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Guest Opinion. At Cherokee Nation and across America, we recognize November as Diabetes Awareness Month. An estimated one in 10 Americans has diabetes. In Indian Country, the numbers are even higher, with more than one in six of the adult population affected. During Diabetes Awareness Month, we are making extra efforts to educate Cherokees about this serious disease.

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Today on Veterans Day, we honor the men and women who have served in the United States Armed Forces. Commemorated annually, Veterans Day originated as “Armistice Day” on November 11, 1919, the first anniversary of the end of World War I. Then President Dwight D. Eisenhower signed legislation in 1954 that changed the name to Veterans Day. It is a national holiday that honors all veterans—alive and dead—who have served the United States in the military. 

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GUEST OPINION. On November 8, 1978, the U.S. Congress enacted the Indian Child Welfare Act (ICWA). Its passage followed “more than four years of hearings, deliberation, and debate, to alleviate a terrible crisis of national proportions – the ‘wholesale separation of Indian children from their families….’ ” 

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Editor's Note: As dual citizens of our tribal nations and the United States, we get to vote today. Attorney Burton W. Warrrington voted and shared why he feels today's election is of utmost importance in Wisconsin where resides. We at Native News Online believe voting is important. We gladly share Mr. Warrington's reasons for voting.

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Opinion. Occasionally, I see posts by Native News Online’s readers on our popular Facebook page who call me out for being charitable towards Democrats. Some commenters maintain that neither of the two major political parties have been kind to Native Americans. Others comment that Democrats take the Native vote for granted. Still others say negative things about President Joe Biden.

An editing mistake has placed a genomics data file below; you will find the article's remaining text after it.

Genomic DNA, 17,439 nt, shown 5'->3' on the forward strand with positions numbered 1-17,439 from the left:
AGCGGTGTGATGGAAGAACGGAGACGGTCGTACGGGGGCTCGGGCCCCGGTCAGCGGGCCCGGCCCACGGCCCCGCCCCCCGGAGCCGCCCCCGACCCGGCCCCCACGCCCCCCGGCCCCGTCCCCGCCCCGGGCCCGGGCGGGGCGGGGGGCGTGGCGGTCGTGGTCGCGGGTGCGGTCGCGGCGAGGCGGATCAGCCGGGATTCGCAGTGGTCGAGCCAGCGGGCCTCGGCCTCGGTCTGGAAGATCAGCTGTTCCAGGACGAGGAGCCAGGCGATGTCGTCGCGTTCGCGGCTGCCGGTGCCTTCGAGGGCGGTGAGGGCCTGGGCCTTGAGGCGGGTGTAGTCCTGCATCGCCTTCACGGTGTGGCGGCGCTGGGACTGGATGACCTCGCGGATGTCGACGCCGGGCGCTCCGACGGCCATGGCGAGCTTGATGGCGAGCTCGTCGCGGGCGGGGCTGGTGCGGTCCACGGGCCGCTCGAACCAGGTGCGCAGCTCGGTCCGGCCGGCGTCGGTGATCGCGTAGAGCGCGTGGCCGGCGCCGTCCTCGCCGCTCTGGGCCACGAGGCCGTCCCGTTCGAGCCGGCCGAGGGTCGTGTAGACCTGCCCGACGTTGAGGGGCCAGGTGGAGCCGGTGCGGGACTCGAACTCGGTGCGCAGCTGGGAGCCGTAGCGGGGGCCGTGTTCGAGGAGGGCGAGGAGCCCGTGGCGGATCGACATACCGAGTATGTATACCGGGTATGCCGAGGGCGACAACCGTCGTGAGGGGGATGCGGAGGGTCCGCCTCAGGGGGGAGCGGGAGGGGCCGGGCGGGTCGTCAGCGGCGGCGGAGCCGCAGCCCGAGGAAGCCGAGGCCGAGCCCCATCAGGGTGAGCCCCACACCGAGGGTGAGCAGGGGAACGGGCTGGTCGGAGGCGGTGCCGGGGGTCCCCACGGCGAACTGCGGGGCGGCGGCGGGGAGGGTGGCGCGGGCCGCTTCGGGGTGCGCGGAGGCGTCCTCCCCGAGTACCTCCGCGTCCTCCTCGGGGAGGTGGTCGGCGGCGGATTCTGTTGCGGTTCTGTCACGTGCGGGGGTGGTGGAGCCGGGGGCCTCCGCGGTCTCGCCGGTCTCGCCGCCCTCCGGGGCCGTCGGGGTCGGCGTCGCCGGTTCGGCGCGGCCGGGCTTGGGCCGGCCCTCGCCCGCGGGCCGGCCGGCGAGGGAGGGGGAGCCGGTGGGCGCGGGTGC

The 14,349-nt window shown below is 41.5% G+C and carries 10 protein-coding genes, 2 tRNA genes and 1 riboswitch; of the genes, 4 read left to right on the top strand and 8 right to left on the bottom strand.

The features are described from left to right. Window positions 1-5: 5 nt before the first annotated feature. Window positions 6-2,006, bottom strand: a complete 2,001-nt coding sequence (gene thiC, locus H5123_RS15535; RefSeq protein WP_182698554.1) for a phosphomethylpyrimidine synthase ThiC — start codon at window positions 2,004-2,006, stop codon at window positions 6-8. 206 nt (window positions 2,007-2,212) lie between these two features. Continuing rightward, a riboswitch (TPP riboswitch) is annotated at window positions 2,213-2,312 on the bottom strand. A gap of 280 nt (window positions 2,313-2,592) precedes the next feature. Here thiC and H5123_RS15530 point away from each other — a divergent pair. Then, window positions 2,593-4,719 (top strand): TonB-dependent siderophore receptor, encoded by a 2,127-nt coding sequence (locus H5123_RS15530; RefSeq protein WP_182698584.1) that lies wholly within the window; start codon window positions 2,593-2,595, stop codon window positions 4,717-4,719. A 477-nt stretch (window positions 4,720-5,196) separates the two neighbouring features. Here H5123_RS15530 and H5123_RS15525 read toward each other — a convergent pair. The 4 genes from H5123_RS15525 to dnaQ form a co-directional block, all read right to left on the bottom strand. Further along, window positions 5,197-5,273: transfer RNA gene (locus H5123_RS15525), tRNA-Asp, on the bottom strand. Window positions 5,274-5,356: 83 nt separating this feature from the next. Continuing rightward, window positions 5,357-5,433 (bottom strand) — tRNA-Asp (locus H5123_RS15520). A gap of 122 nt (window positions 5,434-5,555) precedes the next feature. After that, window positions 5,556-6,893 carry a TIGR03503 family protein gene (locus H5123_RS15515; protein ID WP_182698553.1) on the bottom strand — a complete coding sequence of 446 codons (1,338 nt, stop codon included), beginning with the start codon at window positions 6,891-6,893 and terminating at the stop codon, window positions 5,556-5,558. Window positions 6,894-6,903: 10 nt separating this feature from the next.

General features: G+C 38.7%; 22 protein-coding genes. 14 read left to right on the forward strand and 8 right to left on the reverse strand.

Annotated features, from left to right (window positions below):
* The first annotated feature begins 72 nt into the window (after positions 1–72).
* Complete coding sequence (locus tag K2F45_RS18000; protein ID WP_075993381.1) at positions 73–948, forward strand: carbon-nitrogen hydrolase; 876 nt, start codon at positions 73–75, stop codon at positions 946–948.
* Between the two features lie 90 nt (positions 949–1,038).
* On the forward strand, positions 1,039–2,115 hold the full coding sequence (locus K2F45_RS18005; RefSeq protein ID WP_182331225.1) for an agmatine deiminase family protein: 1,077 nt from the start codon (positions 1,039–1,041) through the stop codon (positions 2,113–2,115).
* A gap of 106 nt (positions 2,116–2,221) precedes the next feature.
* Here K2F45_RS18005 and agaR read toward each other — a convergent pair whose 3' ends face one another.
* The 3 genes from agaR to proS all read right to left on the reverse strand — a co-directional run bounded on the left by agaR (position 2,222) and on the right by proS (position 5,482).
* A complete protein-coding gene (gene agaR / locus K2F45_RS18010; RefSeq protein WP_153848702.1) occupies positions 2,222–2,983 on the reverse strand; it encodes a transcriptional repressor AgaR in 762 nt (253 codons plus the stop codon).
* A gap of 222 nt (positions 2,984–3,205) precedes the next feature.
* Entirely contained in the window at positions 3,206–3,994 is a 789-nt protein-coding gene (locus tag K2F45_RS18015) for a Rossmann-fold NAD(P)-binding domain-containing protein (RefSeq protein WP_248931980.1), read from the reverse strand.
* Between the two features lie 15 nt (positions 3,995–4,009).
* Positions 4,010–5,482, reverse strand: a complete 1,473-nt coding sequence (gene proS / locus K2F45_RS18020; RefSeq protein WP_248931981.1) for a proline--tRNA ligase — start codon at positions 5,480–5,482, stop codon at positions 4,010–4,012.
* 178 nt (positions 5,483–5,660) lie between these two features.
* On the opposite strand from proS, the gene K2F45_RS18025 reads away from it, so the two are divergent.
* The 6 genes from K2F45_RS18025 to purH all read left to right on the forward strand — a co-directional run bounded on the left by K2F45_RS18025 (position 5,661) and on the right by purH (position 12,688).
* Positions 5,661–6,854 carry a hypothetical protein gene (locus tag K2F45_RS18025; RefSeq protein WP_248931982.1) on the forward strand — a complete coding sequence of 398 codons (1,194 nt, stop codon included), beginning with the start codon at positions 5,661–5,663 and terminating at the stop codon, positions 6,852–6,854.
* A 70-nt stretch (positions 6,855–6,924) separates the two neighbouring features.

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Guest Opinion. The Cherokee people have always been deeply connected to the land. Since time immemorial, we have depended on the land for food and medicine, natural beauty, and the perfect setting for Cherokee community life and cultural activities. From our ancient homelands in the southeast to our reservation in northeast Oklahoma, the land has always been essential for our collective well-being.

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Guest Opinion. Ask most people to picture a Native American and a distinct image will inevitably come to mind. Maybe it’s a Disney character, sports mascot, or wooden figure outside of a cigar store. They’re almost certainly wearing a feathered headdress or face paint, carrying a tomahawk, or hunting buffalo with a bow and arrow. If this is your mental image of a “real” Native American, you are seeing a stereotype. 

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Opinion. The 2022 midterm elections, which are less than two weeks away, are important to the future of our country. On November 9, we will all wake up to discover the pathway to this country’s future. 

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Guest Opinion. For the Cherokee people and for people everywhere, true freedom is impossible without control over our own food supply. Tribal nations have long suffered the ill effects of being pushed out of our lands, denied our well-developed traditional strategies for food production, and forced to rely on outside sources for the food we consume.

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Guest Opinion. Systemic racism comes in many forms, and one way it is popularly seen is in undignified, mass-produced Halloween Indian costumes. This blatant disregard for Indigenous peoples and their (very different) cultures is disrespectful and offensive.